One of the tricky things about being a homeowner is staying on top of the maintenance. With all of the different systems involved in a home, it's easy to miss something until there is a larger problem down the road.
When it comes to water heaters, many homeowners are unsure about the importance of getting a water heater flush and whether it's really necessary, not to mention how often it should be done.
Read on for answers to these questions and more.
Do I Need to Get My Water Heater Flushed?
Here are some answers to your questions from Angie's List:
"What happens when a contractor flushes my water heater?
A service technician attaches a hose to your tank, empties it into an approved drain, then fills the water back up. In the process, they clear out sediment and other buildup inside the tank and provide a clean and clear surface for heating water. In most cases, they will clean and inspect rods, ventilation and other important parts.
Why should I get my water heater flushed?
Much like changing your car’s oil, your water heater needs regular maintenance for top performance. A water heater flush clears out sediment and minerals, such as calcium and lime, that could impede your heater’s performance.
How often should I get my water heater flushed?
Most manufacturers recommend flushing your water heater at least once per year. Tosha Disedare, project coordinator for Texas Water Heaters in in Pflugerville, Texas, says her company sends yearly reminders to clients because the yearly flush is so important.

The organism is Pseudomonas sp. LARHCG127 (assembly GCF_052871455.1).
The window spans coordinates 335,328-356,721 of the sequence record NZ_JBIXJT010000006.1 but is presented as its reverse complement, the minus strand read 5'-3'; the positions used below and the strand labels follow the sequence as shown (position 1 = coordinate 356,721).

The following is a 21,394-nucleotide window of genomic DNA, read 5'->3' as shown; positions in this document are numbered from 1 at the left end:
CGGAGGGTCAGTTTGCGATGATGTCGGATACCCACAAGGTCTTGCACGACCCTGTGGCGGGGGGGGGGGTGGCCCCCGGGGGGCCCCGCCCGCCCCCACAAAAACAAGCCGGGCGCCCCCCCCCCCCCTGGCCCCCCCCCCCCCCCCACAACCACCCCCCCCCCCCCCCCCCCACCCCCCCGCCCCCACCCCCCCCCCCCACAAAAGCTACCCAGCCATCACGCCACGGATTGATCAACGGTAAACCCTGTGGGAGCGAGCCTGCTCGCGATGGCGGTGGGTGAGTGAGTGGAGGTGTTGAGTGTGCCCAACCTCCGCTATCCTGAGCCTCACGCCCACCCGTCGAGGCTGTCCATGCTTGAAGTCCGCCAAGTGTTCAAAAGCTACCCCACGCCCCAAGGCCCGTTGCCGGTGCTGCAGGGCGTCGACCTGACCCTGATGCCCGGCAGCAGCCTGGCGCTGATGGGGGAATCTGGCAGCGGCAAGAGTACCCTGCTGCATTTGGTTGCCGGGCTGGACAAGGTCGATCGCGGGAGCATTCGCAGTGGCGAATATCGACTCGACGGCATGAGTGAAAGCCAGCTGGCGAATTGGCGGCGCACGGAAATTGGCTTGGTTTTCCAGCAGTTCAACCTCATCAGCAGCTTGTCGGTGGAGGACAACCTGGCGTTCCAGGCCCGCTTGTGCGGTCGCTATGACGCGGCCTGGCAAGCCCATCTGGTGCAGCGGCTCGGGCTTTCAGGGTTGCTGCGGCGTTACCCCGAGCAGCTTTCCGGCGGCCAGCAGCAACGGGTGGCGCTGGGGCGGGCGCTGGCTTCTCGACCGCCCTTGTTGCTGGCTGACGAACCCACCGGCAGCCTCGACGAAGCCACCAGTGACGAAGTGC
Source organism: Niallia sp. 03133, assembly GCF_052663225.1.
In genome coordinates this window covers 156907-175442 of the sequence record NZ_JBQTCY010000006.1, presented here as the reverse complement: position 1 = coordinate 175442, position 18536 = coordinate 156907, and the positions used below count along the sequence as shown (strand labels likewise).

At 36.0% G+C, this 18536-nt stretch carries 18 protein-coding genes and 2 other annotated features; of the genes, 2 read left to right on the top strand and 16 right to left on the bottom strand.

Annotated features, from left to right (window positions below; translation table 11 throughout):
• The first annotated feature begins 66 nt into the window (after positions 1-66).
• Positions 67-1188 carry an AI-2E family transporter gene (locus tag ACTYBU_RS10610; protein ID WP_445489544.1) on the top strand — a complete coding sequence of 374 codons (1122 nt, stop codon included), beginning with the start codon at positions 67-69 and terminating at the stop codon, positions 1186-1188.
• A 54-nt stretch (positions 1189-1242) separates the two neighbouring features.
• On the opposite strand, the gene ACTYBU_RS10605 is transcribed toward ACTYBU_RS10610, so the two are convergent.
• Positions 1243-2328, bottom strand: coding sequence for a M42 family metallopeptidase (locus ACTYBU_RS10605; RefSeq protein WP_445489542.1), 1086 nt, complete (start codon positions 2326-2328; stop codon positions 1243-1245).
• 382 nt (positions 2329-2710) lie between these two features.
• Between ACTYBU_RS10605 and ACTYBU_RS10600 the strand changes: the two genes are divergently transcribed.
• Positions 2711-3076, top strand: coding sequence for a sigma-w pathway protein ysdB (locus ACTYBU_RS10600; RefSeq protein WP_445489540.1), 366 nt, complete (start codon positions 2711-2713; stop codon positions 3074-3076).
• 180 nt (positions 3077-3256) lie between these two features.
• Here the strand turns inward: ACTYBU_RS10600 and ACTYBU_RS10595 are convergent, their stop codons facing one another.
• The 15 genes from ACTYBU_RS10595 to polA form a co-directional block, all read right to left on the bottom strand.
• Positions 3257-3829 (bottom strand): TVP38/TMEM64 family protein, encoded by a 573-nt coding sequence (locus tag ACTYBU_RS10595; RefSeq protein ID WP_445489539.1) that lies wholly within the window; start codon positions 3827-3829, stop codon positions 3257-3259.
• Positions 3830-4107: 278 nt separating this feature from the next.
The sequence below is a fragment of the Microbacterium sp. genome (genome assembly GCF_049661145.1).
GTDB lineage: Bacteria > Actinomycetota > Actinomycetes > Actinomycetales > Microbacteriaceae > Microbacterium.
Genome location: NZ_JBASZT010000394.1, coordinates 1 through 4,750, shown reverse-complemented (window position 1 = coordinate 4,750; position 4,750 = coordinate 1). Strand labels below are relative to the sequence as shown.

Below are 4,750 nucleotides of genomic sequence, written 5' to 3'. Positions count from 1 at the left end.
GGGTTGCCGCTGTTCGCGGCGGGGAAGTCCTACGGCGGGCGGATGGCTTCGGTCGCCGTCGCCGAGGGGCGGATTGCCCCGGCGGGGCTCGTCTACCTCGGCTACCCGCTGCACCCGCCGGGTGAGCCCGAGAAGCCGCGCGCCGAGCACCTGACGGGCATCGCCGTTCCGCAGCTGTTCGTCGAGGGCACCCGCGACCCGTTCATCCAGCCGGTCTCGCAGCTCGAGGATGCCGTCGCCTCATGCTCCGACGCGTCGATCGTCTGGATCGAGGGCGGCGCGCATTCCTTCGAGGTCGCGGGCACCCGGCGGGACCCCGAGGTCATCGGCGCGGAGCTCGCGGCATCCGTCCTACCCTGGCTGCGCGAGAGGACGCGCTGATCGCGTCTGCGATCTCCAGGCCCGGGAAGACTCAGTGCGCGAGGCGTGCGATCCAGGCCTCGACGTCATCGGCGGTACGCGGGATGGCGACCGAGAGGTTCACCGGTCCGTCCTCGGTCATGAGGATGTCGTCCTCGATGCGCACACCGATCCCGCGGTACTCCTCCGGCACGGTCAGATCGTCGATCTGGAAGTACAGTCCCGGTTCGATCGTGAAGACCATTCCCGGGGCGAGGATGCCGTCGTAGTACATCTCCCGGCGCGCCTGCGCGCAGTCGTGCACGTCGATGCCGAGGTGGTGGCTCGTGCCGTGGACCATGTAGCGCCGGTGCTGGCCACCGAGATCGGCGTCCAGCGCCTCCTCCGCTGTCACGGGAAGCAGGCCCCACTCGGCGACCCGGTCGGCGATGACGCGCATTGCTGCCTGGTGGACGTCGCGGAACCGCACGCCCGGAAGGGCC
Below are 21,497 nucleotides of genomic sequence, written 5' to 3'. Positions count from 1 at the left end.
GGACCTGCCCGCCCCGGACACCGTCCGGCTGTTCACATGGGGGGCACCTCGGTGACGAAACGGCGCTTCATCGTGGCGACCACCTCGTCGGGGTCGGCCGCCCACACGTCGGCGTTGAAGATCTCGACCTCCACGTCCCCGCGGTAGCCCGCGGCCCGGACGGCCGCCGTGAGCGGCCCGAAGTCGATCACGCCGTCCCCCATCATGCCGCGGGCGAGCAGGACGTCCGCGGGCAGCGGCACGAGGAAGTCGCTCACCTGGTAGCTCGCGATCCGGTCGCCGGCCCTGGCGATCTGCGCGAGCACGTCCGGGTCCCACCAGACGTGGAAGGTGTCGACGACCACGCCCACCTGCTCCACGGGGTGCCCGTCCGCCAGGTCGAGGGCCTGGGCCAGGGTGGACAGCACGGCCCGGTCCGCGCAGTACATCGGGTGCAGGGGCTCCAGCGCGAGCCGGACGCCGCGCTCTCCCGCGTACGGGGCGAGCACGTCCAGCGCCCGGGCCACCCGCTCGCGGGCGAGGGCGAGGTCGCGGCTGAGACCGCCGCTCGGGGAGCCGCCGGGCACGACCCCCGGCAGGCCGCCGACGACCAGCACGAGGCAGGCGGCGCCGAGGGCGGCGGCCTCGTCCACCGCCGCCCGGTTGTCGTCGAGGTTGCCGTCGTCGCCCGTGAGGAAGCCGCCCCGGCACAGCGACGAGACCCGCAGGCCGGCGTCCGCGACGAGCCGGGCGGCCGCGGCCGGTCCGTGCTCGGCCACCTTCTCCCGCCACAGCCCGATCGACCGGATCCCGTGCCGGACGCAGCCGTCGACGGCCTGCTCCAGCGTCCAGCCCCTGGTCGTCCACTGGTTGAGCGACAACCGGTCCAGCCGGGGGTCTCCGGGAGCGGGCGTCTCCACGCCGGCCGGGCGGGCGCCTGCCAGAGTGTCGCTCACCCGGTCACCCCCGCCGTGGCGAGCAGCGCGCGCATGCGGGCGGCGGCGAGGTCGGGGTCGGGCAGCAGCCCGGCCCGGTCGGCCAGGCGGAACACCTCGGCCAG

The need for flushing depends on water quality and region. For instance, Hyde says he rarely needs to flush water heaters around Seattle because it has some of the cleanest water in the nation, but heaters in areas even 50 miles to the east need to be flushed every year. The harder the water, the more likely you’ll need a more frequent flush. Overall, it’s a good idea to stick to the manufacturer’s recommendations unless your trusted service provider says otherwise.
What can happen if I don’t flush my water heater?
In addition to decreased energy efficiency, leaving sediment to build up in your heater can lead to serious problems. “Once it gets into the tank and piping, you might see sediment come out of your faucets,” Disedare says.
What are the downsides of flushing a water heater?
None. While a flush may break away sediment that may be blocking a leak, that much sediment could have caused the leak in the first place and is a sure sign the heater needs to be repaired. The damage caused by the sediment isn’t worth the advantage of blocking the leak."
Read the full article on Angie's List Here.
If you have any home maintenance needs, contact us at Experts In Your Home for a free quote. We are big fans of properly maintaining your home, so you can avoid the avoidable and prolong the life of your water heater and more. From new home construction to regular home maintenance in Chico, Paradise & Surrounding areas, we do almost everything. Contact us today!